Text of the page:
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Between Dream and Reality: «The Saragossa Manuscript»

An Analysis of Wojciech Jerzy Has’s Movie


Iwona Grodź

The book features a detailed analysis and interpretation of «The Saragossa Manuscript» (1964) by Wojciech Jerzy Has. The interpretative key is the director’s reference to the aesthetics of various art trends, starting with baroque, through romanticism, symbolism, surrealism and the culture of Orient. The artistic references named here which to a high degree can be brought down to quotations and hints (the composition of stop-frames referring to the style of a given painter or an art trend) are to a large extent the consequence of having been adapted by a particular novel (Jan Potocki). Notwithstanding, also this time Has stigmatised the project with his own style by referring to the aesthetics of surrealism which was alien to the literary prototype.

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7 Oriental Dream


A particularly interesting field of Has’s “pictorial imagination” in The Saragossa Manuscript is the reference to the beauty of Orient. The source of this inspiration lies in the literary prototype and travel passions of Jan Potocki. The writer placed the action of the book i.a. in Spain, which was most probably resulting from his numerous travels abroad. This country seemed fascinating to him because of the cultural diversity. Its multitude inspired not only Jan Potocki, but also indirectly Has, and the effect of it in the form of unusually exotic scenery, costumes and stage props we may admire on the screen.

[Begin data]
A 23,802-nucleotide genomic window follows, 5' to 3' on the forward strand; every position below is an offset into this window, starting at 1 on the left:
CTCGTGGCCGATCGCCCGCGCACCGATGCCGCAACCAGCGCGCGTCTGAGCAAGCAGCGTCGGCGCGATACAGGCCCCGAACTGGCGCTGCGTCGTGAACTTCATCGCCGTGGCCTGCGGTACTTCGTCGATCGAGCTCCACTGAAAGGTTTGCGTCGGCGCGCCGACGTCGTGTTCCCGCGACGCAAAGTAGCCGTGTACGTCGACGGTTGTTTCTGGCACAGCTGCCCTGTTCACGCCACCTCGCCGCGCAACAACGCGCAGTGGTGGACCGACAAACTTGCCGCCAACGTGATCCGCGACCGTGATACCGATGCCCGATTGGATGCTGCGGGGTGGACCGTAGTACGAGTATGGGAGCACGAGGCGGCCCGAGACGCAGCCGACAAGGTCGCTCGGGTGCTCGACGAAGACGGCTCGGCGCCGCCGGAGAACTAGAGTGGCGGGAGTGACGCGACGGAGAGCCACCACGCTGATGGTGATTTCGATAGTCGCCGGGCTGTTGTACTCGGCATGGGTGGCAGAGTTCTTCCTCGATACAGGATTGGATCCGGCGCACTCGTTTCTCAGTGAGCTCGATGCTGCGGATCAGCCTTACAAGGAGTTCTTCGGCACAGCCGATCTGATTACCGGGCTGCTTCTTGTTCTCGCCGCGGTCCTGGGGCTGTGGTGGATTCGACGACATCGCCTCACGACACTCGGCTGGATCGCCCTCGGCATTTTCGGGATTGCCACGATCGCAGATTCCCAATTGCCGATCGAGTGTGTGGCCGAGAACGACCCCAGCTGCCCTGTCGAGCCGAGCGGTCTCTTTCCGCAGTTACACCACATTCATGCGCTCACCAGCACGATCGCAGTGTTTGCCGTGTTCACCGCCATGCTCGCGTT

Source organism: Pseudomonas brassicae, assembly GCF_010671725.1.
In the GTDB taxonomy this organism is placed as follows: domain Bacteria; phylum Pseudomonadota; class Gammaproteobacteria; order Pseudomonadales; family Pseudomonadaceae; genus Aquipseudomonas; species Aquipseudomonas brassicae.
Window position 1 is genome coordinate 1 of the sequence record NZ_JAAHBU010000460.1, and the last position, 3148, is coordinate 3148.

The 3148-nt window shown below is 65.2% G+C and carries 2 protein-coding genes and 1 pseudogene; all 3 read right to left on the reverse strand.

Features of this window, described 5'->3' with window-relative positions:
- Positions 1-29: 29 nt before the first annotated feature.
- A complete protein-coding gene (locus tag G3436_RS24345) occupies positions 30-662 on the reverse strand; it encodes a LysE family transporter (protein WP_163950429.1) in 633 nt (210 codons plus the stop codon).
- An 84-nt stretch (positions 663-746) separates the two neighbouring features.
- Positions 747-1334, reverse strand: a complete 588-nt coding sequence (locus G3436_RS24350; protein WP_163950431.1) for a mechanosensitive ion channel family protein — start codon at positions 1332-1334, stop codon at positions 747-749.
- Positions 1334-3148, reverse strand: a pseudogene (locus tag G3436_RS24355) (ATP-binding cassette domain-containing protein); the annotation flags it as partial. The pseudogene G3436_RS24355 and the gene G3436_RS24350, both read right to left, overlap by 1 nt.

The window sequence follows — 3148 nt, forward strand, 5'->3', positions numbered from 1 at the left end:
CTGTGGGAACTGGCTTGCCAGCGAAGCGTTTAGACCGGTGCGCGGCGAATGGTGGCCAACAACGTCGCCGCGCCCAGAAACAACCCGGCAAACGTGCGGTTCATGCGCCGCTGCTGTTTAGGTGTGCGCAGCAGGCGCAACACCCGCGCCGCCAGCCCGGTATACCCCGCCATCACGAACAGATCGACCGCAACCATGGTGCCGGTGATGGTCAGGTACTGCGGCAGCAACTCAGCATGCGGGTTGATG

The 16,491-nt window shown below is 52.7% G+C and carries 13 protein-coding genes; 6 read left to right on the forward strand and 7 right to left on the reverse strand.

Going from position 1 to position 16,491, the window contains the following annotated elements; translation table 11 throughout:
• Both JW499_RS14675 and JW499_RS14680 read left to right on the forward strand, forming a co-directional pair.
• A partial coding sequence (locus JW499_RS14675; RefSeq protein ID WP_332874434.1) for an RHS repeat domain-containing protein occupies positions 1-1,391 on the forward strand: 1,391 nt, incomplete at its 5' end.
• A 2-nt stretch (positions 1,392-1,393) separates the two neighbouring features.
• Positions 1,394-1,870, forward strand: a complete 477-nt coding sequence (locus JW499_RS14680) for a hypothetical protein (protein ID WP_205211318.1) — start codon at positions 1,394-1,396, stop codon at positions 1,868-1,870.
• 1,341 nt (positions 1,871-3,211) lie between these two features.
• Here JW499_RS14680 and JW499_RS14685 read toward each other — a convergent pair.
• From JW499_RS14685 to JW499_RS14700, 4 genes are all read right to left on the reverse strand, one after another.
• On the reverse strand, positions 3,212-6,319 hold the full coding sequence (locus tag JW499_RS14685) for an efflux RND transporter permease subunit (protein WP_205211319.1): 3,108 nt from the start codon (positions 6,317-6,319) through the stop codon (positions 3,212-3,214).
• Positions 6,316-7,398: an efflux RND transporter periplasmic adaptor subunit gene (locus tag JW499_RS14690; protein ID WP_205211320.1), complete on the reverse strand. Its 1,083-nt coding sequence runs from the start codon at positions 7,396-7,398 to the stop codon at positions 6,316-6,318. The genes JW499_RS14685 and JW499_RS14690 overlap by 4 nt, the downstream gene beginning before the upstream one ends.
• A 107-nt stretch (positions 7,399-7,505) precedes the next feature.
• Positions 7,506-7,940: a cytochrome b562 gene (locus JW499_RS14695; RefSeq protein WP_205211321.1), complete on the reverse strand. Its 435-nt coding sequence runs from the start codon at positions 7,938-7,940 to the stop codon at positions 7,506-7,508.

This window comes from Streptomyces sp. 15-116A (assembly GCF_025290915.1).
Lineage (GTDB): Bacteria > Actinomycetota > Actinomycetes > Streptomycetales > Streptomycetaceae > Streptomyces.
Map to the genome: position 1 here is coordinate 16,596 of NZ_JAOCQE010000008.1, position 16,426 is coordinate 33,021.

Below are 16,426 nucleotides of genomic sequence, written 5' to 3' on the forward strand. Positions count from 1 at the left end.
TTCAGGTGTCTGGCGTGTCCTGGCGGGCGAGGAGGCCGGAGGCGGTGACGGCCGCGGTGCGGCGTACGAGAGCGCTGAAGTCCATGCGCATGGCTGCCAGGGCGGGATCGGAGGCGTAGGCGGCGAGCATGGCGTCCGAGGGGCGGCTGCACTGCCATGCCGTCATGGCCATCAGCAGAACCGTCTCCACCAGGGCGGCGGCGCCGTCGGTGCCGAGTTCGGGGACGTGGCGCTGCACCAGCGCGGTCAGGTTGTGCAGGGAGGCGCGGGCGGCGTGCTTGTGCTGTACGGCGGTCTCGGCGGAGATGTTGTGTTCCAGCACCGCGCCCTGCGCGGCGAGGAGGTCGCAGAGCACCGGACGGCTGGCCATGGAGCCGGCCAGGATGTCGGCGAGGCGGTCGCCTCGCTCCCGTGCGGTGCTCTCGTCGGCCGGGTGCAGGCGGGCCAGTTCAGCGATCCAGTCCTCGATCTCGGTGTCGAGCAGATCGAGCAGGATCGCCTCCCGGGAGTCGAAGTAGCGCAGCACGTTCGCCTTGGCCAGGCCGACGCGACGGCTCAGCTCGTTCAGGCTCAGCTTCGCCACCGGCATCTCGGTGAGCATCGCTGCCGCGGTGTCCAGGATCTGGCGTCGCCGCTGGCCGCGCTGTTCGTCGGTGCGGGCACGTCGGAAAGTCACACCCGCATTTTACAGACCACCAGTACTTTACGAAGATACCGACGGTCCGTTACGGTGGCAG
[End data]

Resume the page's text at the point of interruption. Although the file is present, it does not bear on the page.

Adam Garbicz called The Manuscript “an exotic arabesque”135, relating this metaphor mainly to the erotic motif of the film, associated with the princesses Emina and Zibelda. It is possible, however, to use it in a more general sense. Firstly, the arabesque as a plant ornament, originating from the Hellenist culture but very much often applied in the art of Islam, may perhaps become a synonym for the Muslim culture (therefore also for eastern sensuality). Secondly, since this term was also applied as the equivalent of visual “complicatedness” and “richness” of this art, I will apply it as a metaphorical description to everything what in the artistic layer of Has’s film is combined with the exotic splendour and with “complication” (Chinese box composition).

Piotr Wiaziemski, when recalling Jan Potocki posthumously, thus wrote about the sources for the book: “They say that he wrote it in...

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